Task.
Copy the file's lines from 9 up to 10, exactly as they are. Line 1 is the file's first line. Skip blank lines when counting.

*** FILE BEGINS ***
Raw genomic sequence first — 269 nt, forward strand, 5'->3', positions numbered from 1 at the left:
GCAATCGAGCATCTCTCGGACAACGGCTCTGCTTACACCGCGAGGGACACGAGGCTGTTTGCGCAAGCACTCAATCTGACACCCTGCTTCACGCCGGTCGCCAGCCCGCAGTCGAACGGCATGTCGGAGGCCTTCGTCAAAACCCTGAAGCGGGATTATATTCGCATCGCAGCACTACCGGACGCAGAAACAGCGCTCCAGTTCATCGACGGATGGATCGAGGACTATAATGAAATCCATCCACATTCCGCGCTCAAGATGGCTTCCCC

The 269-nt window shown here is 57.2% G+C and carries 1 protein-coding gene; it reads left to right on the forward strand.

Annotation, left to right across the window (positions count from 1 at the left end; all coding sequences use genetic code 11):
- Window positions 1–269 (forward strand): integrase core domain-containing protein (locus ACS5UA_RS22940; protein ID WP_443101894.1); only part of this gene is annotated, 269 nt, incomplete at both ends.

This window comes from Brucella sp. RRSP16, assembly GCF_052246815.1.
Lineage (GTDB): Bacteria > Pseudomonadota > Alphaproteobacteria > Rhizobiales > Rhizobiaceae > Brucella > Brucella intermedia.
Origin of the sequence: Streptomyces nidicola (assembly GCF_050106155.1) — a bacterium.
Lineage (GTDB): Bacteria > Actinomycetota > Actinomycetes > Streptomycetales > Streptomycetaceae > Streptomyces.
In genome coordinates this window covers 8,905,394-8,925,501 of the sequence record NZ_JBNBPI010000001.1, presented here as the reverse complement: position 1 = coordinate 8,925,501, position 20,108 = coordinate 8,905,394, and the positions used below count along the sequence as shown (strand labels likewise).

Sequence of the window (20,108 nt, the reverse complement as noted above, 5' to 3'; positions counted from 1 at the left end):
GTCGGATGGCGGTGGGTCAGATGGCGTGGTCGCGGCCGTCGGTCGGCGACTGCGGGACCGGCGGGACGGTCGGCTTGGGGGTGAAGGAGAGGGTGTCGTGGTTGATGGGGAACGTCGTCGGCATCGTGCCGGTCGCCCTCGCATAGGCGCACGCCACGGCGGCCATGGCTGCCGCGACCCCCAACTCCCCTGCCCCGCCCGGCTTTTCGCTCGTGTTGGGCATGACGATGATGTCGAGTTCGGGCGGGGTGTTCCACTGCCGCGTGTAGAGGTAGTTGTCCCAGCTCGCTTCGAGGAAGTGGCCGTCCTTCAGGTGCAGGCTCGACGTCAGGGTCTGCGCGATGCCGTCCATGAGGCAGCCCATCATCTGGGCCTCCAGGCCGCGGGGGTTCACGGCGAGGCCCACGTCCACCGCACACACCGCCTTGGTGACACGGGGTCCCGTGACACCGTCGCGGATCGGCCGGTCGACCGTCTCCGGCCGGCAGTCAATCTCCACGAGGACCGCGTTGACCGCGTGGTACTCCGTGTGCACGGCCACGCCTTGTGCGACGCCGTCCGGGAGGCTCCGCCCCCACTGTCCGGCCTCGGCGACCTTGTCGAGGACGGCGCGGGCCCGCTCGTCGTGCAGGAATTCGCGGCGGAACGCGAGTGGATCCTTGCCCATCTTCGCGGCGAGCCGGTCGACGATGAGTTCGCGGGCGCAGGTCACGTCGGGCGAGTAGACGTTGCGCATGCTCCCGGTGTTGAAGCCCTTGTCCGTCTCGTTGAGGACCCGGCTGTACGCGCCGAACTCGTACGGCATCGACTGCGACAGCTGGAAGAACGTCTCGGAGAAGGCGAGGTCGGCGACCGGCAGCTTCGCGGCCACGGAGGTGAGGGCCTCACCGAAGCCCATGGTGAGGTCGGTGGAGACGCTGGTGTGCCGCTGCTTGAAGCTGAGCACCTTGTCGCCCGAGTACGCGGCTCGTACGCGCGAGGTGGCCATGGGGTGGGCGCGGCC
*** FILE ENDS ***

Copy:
Lineage (GTDB): Bacteria > Actinomycetota > Actinomycetes > Streptomycetales > Streptomycetaceae > Streptomyces.
In genome coordinates this window covers 8,905,394-8,925,501 of the sequence record NZ_JBNBPI010000001.1, presented here as the reverse complement: position 1 = coordinate 8,925,501, position 20,108 = coordinate 8,905,394, and the positions used below count along the sequence as shown (strand labels likewise).